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Virat Kohli to escape sanction for ‘mic-drop’ celebration after spectacular Joe Root run-out

Virat Kohli will almost certainly escape punishment despite appearing to direct a foul-mouthed “mic drop” celebration at Joe Root after spectacularly running out the England captain.

The India captain also blew a kiss and put a finger over his lips as he marked a key dismissal in Wednesday’s first day at Edgbaston. Root had reached 80, and appeared set for his first Test century in a year when he was run-out by a direct hit from Kohli, fielding at midwicket, when attempting to complete a second run for Jonny Bairstow.

Celebrating the dismissal, Kohli appeared to do a mic drop, an act commonly associated with rappers and comedians to signal the end of a statement so definitive it cannot be followed. It was apparently in response to Root theatrically dropping his bat after hitting the match-winning four in the one-day series victory over India at Headingley last month.

Television replays suggested Kohli might have accompanied his gestures with strong language but speaking after the close, Keaton Jennings said that England did not mind Kohli’s reaction. “Everybody’s entitled to celebrate how they want to. He celebrated and that’s cool,” the England opener said.

At this stage, Kohli does not look set to receive any punishment from the match referee, and it is unclear what words he uttered while celebrating. The incident reinforced the perception that a feisty series is in store. During the tour of India in 2016/17, when he batted brilliantly, Kohli’s abrasive style appeared to rattle England. Root’s run-out – his 11th half-century in Test cricket since last reaching a century against the West Indies at Edgbaston a year earlier – transformed a day that England had been dominating. From 216-3, England collapsed to 283-9 at the close of play.

Joe Root is run-out by a direct throw from Virat Kohli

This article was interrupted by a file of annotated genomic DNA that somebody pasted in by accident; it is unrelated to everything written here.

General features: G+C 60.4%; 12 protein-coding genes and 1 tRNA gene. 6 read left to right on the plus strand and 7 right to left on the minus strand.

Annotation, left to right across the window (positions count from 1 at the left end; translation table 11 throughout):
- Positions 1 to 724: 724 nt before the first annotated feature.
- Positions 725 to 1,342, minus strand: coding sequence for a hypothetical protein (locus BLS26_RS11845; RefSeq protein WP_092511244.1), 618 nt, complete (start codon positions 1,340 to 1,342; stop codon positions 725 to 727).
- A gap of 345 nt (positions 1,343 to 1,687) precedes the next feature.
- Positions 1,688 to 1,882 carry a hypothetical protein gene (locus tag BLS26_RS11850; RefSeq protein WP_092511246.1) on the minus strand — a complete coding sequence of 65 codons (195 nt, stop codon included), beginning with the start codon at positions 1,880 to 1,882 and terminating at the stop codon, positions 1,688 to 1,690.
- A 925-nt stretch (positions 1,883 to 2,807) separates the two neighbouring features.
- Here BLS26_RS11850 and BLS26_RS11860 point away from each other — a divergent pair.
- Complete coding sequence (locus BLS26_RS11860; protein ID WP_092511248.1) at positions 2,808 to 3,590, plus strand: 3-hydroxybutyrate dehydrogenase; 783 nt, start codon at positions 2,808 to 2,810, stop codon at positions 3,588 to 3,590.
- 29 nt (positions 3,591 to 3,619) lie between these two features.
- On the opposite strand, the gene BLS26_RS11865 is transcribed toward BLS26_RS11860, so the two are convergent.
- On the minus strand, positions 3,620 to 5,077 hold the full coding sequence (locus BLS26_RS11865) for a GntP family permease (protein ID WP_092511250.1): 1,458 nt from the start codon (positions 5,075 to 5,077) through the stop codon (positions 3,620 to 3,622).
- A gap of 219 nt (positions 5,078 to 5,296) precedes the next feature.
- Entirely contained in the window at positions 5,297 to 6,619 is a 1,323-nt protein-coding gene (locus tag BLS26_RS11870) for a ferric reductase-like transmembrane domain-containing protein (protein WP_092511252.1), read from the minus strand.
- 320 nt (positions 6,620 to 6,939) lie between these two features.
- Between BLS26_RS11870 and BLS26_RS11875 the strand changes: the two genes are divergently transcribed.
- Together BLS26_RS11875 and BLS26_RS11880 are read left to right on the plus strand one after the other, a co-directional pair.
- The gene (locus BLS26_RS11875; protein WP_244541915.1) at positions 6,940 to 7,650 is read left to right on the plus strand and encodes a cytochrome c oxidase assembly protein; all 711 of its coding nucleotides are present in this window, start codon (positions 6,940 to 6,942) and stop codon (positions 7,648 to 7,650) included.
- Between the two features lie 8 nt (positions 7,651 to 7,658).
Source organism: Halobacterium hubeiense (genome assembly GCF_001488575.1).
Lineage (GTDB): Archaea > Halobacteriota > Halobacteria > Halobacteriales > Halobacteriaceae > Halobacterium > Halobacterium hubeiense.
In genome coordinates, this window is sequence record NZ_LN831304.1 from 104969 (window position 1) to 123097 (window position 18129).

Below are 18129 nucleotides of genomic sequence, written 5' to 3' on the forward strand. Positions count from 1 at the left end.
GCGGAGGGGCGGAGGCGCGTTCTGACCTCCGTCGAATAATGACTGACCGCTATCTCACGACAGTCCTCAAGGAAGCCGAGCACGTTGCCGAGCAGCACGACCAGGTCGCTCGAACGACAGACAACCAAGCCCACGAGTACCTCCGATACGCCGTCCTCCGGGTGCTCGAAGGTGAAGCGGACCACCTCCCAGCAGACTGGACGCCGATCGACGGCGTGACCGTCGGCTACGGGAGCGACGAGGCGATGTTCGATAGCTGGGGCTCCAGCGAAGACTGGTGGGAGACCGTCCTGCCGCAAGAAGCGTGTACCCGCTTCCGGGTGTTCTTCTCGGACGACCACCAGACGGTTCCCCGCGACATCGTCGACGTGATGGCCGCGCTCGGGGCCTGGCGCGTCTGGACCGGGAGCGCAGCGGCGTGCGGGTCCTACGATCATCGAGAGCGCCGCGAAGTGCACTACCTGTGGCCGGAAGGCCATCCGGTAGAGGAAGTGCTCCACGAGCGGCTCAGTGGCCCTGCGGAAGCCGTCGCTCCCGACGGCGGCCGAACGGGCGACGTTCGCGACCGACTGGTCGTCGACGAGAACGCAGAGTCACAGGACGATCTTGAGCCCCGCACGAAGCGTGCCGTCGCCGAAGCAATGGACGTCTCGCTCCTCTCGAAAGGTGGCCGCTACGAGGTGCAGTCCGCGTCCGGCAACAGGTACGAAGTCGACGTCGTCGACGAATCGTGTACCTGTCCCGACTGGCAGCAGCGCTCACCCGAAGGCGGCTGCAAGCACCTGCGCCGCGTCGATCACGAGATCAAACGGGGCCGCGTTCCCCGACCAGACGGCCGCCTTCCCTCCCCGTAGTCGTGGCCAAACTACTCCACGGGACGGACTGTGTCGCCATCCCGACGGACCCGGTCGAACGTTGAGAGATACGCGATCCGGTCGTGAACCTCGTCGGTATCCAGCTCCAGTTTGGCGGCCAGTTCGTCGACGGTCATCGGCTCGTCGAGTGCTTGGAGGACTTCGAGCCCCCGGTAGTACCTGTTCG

Joe Root is run-out by a direct throw from Virat Kohli CREDIT: GETTY IMAGES

“It is an opportunity missed. It was a mixed day,” Jennings said. “After 85 overs there was still quite a bit of lateral movement. So with [close to] 300 on the board, if we can be relentless when we bowl you don’t actually know what a good score is until both sides have batted. We need to take that opportunity when we bowl. We need to stamp our authority on the game. Hopefully we can come out tomorrow and make it really tough for them.”

India’s off-spinner Ravichandran Ashwin took four wickets on the opening day, calling into question the wisdom of both teams in only selecting one spinner. But Jennings said the ball was “going sideways” from India’s four seam bowlers.

 

“It was a little bit tacky this morning, started out a little bit damp, and it just felt like the odd ball held in the surface,” he said. “The ball has gone laterally; it has turned slightly – and we just need to be pretty relentless about the way we go about our work, smashing good lengths, lines and make it really tough for them to get away, as they did to us at certain times.”

Meanwhile, there remains a slim chance that Ben Stokes could yet feature in the Lord’s Test next week. Stokes is due in court in Bristol next Monday to face a charge of affray, relating to an incident in Bristol last September, and the case is expected to last around a week.

If the case is adjourned for any reason, England are open to considering if he can be involved in the second Test. If Stokes is unavailable, Moeen Ali may well be recalled to the team.

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